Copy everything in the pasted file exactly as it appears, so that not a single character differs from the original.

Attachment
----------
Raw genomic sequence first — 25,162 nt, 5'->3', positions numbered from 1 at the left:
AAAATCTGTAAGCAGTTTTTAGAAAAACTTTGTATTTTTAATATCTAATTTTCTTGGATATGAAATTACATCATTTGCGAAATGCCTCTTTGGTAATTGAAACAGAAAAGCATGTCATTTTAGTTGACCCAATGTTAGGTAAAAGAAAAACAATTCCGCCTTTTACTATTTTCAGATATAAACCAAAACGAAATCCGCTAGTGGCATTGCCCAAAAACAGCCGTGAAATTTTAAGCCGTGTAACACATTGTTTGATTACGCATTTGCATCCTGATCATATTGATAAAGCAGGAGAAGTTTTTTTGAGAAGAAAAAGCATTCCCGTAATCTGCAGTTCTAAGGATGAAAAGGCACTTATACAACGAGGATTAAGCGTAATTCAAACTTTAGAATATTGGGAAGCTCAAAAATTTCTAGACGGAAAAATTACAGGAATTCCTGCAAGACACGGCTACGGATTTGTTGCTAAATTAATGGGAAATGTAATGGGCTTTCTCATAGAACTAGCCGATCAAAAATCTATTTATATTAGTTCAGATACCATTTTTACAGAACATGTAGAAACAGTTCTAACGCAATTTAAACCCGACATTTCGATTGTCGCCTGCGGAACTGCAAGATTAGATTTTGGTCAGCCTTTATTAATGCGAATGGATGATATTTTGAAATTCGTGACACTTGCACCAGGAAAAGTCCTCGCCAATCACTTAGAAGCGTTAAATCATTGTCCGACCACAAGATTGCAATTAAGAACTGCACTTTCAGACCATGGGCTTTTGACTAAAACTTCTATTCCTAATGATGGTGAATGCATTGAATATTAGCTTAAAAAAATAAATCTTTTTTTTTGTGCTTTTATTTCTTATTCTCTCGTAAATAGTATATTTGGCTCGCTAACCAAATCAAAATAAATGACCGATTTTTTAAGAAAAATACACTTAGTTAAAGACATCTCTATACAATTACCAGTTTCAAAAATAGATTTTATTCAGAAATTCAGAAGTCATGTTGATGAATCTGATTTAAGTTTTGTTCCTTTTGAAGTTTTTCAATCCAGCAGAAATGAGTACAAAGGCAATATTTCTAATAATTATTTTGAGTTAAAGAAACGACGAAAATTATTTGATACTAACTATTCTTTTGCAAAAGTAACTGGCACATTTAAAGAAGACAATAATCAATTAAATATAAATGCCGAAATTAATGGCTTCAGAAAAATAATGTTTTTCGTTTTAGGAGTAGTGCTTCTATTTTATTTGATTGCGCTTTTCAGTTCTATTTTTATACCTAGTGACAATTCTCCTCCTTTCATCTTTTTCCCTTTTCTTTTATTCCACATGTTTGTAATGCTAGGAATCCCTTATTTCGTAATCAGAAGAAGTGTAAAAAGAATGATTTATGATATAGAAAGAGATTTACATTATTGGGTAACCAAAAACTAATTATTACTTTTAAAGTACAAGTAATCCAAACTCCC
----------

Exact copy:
Raw genomic sequence first — 25,162 nt, 5'->3', positions numbered from 1 at the left:
AAAATCTGTAAGCAGTTTTTAGAAAAACTTTGTATTTTTAATATCTAATTTTCTTGGATATGAAATTACATCATTTGCGAAATGCCTCTTTGGTAATTGAAACAGAAAAGCATGTCATTTTAGTTGACCCAATGTTAGGTAAAAGAAAAACAATTCCGCCTTTTACTATTTTCAGATATAAACCAAAACGAAATCCGCTAGTGGCATTGCCCAAAAACAGCCGTGAAATTTTAAGCCGTGTAACACATTGTTTGATTACGCATTTGCATCCTGATCATATTGATAAAGCAGGAGAAGTTTTTTTGAGAAGAAAAAGCATTCCCGTAATCTGCAGTTCTAAGGATGAAAAGGCACTTATACAACGAGGATTAAGCGTAATTCAAACTTTAGAATATTGGGAAGCTCAAAAATTTCTAGACGGAAAAATTACAGGAATTCCTGCAAGACACGGCTACGGATTTGTTGCTAAATTAATGGGAAATGTAATGGGCTTTCTCATAGAACTAGCCGATCAAAAATCTATTTATATTAGTTCAGATACCATTTTTACAGAACATGTAGAAACAGTTCTAACGCAATTTAAACCCGACATTTCGATTGTCGCCTGCGGAACTGCAAGATTAGATTTTGGTCAGCCTTTATTAATGCGAATGGATGATATTTTGAAATTCGTGACACTTGCACCAGGAAAAGTCCTCGCCAATCACTTAGAAGCGTTAAATCATTGTCCGACCACAAGATTGCAATTAAGAACTGCACTTTCAGACCATGGGCTTTTGACTAAAACTTCTATTCCTAATGATGGTGAATGCATTGAATATTAGCTTAAAAAAATAAATCTTTTTTTTTGTGCTTTTATTTCTTATTCTCTCGTAAATAGTATATTTGGCTCGCTAACCAAATCAAAATAAATGACCGATTTTTTAAGAAAAATACACTTAGTTAAAGACATCTCTATACAATTACCAGTTTCAAAAATAGATTTTATTCAGAAATTCAGAAGTCATGTTGATGAATCTGATTTAAGTTTTGTTCCTTTTGAAGTTTTTCAATCCAGCAGAAATGAGTACAAAGGCAATATTTCTAATAATTATTTTGAGTTAAAGAAACGACGAAAATTATTTGATACTAACTATTCTTTTGCAAAAGTAACTGGCACATTTAAAGAAGACAATAATCAATTAAATATAAATGCCGAAATTAATGGCTTCAGAAAAATAATGTTTTTCGTTTTAGGAGTAGTGCTTCTATTTTATTTGATTGCGCTTTTCAGTTCTATTTTTATACCTAGTGACAATTCTCCTCCTTTCATCTTTTTCCCTTTTCTTTTATTCCACATGTTTGTAATGCTAGGAATCCCTTATTTCGTAATCAGAAGAAGTGTAAAAAGAATGATTTATGATATAGAAAGAGATTTACATTATTGGGTAACCAAAAACTAATTATTACTTTTAAAGTACAAGTAATCCAAACTCCC